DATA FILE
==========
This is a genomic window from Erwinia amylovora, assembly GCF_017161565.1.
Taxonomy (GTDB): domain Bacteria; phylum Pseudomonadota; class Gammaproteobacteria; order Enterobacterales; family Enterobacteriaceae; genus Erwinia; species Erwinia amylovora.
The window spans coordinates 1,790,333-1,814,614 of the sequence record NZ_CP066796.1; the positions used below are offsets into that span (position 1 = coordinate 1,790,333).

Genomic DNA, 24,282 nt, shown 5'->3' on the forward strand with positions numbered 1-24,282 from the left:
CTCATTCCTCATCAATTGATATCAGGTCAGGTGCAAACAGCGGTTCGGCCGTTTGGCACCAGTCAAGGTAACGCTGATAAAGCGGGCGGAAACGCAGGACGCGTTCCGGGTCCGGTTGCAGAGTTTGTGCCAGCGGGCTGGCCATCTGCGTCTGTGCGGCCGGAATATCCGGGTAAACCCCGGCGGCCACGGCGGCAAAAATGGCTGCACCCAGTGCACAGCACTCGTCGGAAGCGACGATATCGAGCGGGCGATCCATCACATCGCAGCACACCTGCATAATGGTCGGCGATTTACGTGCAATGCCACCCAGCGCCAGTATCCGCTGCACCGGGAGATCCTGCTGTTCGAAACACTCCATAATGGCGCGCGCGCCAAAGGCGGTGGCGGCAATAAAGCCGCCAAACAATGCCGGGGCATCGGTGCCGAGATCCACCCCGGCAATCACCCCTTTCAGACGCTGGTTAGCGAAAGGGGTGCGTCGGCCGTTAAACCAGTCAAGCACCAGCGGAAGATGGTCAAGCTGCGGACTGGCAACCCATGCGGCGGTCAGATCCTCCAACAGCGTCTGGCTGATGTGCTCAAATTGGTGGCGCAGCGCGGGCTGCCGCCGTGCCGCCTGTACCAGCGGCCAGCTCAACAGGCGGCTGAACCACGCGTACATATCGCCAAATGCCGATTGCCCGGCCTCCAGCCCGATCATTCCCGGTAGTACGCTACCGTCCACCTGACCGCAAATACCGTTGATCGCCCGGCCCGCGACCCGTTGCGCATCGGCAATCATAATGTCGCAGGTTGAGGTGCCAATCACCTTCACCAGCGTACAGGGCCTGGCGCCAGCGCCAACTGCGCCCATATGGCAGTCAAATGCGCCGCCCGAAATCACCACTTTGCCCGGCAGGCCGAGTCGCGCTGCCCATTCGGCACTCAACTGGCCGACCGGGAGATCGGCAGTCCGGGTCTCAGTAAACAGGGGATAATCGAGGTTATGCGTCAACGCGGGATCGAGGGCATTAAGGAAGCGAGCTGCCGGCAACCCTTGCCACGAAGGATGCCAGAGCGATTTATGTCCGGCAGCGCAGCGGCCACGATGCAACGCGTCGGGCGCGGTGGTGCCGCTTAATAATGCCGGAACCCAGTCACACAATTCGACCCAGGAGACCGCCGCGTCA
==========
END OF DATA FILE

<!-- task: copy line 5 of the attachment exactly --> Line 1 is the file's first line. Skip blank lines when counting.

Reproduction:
CTCATTCCTCATCAATTGATATCAGGTCAGGTGCAAACAGCGGTTCGGCCGTTTGGCACCAGTCAAGGTAACGCTGATAAAGCGGGCGGAAACGCAGGACGCGTTCCGGGTCCGGTTGCAGAGTTTGTGCCAGCGGGCTGGCCATCTGCGTCTGTGCGGCCGGAATATCCGGGTAAACCCCGGCGGCCACGGCGGCAAAAATGGCTGCACCCAGTGCACAGCACTCGTCGGAAGCGACGATATCGAGCGGGCGATCCATCACATCGCAGCACACCTGCATAATGGTCGGCGATTTACGTGCAATGCCACCCAGCGCCAGTATCCGCTGCACCGGGAGATCCTGCTGTTCGAAACACTCCATAATGGCGCGCGCGCCAAAGGCGGTGGCGGCAATAAAGCCGCCAAACAATGCCGGGGCATCGGTGCCGAGATCCACCCCGGCAATCACCCCTTTCAGACGCTGGTTAGCGAAAGGGGTGCGTCGGCCGTTAAACCAGTCAAGCACCAGCGGAAGATGGTCAAGCTGCGGACTGGCAACCCATGCGGCGGTCAGATCCTCCAACAGCGTCTGGCTGATGTGCTCAAATTGGTGGCGCAGCGCGGGCTGCCGCCGTGCCGCCTGTACCAGCGGCCAGCTCAACAGGCGGCTGAACCACGCGTACATATCGCCAAATGCCGATTGCCCGGCCTCCAGCCCGATCATTCCCGGTAGTACGCTACCGTCCACCTGACCGCAAATACCGTTGATCGCCCGGCCCGCGACCCGTTGCGCATCGGCAATCATAATGTCGCAGGTTGAGGTGCCAATCACCTTCACCAGCGTACAGGGCCTGGCGCCAGCGCCAACTGCGCCCATATGGCAGTCAAATGCGCCGCCCGAAATCACCACTTTGCCCGGCAGGCCGAGTCGCGCTGCCCATTCGGCACTCAACTGGCCGACCGGGAGATCGGCAGTCCGGGTCTCAGTAAACAGGGGATAATCGAGGTTATGCGTCAACGCGGGATCGAGGGCATTAAGGAAGCGAGCTGCCGGCAACCCTTGCCACGAAGGATGCCAGAGCGATTTATGTCCGGCAGCGCAGCGGCCACGATGCAACGCGTCGGGCGCGGTGGTGCCGCTTAATAATGCCGGAACCCAGTCACACAATTCGACCCAGGAGACCGCCGCGTCA